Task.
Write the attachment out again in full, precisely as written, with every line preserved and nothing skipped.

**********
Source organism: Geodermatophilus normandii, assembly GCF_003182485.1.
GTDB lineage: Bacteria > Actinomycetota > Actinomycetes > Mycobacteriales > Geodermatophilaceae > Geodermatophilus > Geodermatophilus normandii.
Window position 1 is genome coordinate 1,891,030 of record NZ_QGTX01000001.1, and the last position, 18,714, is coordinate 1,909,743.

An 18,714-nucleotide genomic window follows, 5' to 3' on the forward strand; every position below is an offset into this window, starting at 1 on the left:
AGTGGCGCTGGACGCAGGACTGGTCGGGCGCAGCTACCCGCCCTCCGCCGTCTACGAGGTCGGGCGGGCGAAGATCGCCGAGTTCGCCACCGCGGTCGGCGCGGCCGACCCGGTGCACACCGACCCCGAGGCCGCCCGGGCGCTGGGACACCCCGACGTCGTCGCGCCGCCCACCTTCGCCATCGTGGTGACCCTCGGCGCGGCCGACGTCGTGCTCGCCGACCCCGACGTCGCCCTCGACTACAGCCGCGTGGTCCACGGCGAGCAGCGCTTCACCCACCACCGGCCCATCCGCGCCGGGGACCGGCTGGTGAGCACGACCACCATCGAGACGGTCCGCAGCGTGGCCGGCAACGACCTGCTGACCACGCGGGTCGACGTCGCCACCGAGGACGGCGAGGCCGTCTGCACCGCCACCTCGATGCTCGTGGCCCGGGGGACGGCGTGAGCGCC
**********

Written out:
Source organism: Geodermatophilus normandii, assembly GCF_003182485.1.
GTDB lineage: Bacteria > Actinomycetota > Actinomycetes > Mycobacteriales > Geodermatophilaceae > Geodermatophilus > Geodermatophilus normandii.
Window position 1 is genome coordinate 1,891,030 of record NZ_QGTX01000001.1, and the last position, 18,714, is coordinate 1,909,743.

An 18,714-nucleotide genomic window follows, 5' to 3' on the forward strand; every position below is an offset into this window, starting at 1 on the left:
AGTGGCGCTGGACGCAGGACTGGTCGGGCGCAGCTACCCGCCCTCCGCCGTCTACGAGGTCGGGCGGGCGAAGATCGCCGAGTTCGCCACCGCGGTCGGCGCGGCCGACCCGGTGCACACCGACCCCGAGGCCGCCCGGGCGCTGGGACACCCCGACGTCGTCGCGCCGCCCACCTTCGCCATCGTGGTGACCCTCGGCGCGGCCGACGTCGTGCTCGCCGACCCCGACGTCGCCCTCGACTACAGCCGCGTGGTCCACGGCGAGCAGCGCTTCACCCACCACCGGCCCATCCGCGCCGGGGACCGGCTGGTGAGCACGACCACCATCGAGACGGTCCGCAGCGTGGCCGGCAACGACCTGCTGACCACGCGGGTCGACGTCGCCACCGAGGACGGCGAGGCCGTCTGCACCGCCACCTCGATGCTCGTGGCCCGGGGGACGGCGTGAGCGCC